The smoke is rancid, thick fumes billowing out of the house’s windows and curling into heavy tendrils clawing their way out into the air. Autumn makes the air crisp and fresh, leaves crunching below sneakers not-quite warm enough for your toes. Despite the extreme heat emanating off of the house, goosebumps run up my arms, hugging me in it’s cold embrace.
I can’t tear my eyes from the window, still sealed shut and revealing nothing more than smoke and burning white blinds. From the old house freshly painted a baby-blue, now blackened by flames wrapping around it, crumbling it from the inside out. The firemen were supposed to be there, they were supposed to roll up in their blindingly red truck with sirens that made me cringe. And Pete was supposed to be there with me, running his hands through my hair and forcing me to look away as the life we worked so hard to create came tumbling down.
What if he didn’t make it out? The thought ripped through me, taking my breath away in a fraction of a second. I would be alone, alone again in a house that wasn’t this one, making cheap pasta on an old stove. No Pete to paint a picture of a life together in a little blue house when life made me feel defeated.
His existence would stain my memory and my future, a constant reminder of what was but ended so tragically. The next three years of my grieving, of family members telling me it was time to piece my life back together, it was what Pete would have wanted for me. To have a good life.
But he also wanted to be in it. Why else would he have walked up to me that day in the university, offering me a coffee with a confident grin? Why would he call me every morning just because he could, listening to my problems and making me feel like everything would be okay? How could I deal with the concept of moving on, when he was the one I wanted to go through thick and thin with?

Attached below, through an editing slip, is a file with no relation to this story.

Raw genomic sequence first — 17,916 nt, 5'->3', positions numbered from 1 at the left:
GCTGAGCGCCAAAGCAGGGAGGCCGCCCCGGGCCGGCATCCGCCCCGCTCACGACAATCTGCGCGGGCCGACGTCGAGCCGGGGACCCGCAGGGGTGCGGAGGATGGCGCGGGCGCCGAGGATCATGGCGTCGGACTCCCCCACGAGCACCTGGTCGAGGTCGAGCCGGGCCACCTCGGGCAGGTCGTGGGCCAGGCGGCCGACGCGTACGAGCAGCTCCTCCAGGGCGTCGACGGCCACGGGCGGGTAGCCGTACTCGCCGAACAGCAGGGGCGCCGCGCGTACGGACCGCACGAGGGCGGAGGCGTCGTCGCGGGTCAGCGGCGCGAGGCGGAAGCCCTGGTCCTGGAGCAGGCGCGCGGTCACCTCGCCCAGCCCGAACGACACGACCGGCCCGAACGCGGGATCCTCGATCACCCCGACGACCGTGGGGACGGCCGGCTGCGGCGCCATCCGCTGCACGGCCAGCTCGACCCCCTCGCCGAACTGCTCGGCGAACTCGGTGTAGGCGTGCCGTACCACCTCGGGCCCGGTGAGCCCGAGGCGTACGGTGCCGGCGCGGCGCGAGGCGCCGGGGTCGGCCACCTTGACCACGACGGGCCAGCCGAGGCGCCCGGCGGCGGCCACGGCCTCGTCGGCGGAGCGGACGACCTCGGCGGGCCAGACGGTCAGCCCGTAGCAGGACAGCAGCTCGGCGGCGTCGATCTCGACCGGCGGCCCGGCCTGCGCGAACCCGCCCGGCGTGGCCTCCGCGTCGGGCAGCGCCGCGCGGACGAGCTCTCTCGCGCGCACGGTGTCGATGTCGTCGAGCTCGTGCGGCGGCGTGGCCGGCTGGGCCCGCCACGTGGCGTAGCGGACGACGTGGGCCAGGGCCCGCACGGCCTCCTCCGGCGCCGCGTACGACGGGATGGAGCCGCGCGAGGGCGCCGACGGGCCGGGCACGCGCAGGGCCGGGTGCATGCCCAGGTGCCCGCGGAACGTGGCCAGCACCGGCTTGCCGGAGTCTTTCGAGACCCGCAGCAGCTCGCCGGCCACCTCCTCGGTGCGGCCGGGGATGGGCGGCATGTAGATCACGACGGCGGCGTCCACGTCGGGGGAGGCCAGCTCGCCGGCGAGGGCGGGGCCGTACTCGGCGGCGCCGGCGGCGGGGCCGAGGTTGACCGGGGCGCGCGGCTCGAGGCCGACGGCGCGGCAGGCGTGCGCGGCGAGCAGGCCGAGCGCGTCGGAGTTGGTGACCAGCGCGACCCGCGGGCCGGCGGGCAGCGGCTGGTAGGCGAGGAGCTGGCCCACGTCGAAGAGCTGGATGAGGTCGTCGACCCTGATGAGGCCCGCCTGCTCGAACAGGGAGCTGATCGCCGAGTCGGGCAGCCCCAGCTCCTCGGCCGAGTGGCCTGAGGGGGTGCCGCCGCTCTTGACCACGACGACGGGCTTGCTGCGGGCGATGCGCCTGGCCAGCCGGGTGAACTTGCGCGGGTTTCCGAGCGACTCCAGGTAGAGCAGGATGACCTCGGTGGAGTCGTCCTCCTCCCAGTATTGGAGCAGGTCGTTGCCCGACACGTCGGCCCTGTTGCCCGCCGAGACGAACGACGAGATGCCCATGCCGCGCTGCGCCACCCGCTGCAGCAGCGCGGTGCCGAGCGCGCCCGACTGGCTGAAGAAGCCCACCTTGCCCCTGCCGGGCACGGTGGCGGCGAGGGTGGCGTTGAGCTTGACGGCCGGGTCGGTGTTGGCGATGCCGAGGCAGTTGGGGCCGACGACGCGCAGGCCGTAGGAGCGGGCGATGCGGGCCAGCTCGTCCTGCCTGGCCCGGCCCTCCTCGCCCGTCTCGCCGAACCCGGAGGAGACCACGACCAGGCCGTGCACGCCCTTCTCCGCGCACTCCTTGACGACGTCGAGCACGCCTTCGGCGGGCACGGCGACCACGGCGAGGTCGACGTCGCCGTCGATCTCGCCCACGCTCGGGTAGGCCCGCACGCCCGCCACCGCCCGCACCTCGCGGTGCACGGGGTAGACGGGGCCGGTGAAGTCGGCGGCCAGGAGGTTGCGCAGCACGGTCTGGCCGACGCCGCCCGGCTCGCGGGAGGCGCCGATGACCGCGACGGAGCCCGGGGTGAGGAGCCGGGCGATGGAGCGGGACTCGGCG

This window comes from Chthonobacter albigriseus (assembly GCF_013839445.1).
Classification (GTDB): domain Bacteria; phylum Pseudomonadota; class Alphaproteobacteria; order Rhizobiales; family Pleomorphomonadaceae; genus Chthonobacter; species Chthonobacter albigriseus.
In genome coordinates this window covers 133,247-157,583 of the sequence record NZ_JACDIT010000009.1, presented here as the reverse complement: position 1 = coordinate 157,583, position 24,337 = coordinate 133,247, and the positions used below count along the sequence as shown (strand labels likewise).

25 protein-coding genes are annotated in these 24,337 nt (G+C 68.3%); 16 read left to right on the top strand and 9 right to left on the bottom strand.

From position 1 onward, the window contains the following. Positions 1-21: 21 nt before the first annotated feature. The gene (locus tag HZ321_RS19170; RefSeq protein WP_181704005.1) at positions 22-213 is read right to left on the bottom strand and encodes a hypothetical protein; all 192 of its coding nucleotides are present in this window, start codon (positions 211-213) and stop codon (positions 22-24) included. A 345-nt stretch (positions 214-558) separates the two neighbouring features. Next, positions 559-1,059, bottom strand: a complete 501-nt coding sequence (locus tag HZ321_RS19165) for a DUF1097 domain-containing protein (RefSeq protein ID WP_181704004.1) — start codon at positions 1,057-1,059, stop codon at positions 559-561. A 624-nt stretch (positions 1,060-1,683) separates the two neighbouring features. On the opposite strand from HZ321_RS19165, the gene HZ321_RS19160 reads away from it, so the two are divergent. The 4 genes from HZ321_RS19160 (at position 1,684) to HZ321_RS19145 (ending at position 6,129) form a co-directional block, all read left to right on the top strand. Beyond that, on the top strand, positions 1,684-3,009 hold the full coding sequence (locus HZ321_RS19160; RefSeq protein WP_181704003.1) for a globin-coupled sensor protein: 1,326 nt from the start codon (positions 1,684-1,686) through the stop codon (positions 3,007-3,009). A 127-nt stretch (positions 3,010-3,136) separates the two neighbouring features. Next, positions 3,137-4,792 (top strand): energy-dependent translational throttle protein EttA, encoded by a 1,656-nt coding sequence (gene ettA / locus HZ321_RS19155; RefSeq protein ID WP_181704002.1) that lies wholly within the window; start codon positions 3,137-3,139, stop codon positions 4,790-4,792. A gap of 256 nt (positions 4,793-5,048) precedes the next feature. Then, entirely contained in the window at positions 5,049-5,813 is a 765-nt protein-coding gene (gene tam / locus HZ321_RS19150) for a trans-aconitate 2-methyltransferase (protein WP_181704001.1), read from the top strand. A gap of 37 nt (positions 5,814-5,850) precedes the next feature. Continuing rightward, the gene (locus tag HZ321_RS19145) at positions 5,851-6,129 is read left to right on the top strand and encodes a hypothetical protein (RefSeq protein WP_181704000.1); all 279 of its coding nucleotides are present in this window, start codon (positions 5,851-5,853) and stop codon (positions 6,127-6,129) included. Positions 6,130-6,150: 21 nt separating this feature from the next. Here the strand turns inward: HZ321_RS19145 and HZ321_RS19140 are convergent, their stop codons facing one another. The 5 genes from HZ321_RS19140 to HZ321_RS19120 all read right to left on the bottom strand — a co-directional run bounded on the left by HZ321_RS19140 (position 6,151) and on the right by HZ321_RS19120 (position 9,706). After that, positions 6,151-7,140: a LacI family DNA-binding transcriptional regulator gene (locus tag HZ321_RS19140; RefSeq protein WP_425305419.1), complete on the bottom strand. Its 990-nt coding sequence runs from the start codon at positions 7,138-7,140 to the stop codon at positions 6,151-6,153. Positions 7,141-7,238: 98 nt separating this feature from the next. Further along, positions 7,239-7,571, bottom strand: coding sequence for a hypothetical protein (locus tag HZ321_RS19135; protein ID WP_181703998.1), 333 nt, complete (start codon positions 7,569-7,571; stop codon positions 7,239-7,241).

It was less of a decision and more of acceptance of a fact. I had to go in after him. He would do it for me, but he would have not thought twice about it. My legs moved without my thinking, the front door fell open easily. Inviting me into its depths.
The smoke was thick, and I immediately dropped to the ground and pulled my shirt over my face. A nagging part of my brain reminded me that this could be a fatal mistake, I still had time to leave.
My eyes didn’t even glance toward the door. Instead, I crawled up the wood stairs, conscious of the sweat beading down my back. Of the sting of the smoke in my eyes. But I had to keep going.
“Pete!” I called, coughing when smoke filled my lungs at the effort. It was only when I entered the hallway that I saw the fire. Blue with power, I watched it, momentarily stunned by it’s ferocious beauty. Colours flickered around, my eyes adjusting to the brightness against the hollow night.
The wood cracked under me, sending sparks flying across the room and lighting up the drywall. It was a grave reminder that whatever I was going to do, I had to do it before the house caved in on itself and took me with it.
A shout from across the hall sent me turning, facing the door to the makeshift library we had set up. Between me and the door was a wood flooring littered with flames snarled around it. The heat made my face burn, and I fought to not recoil away from the fire. It was easy, I tried to tell myself, squinting through the smoke. The fire was the only thing standing between me and the thing I love, the person I swore I would do anything to save.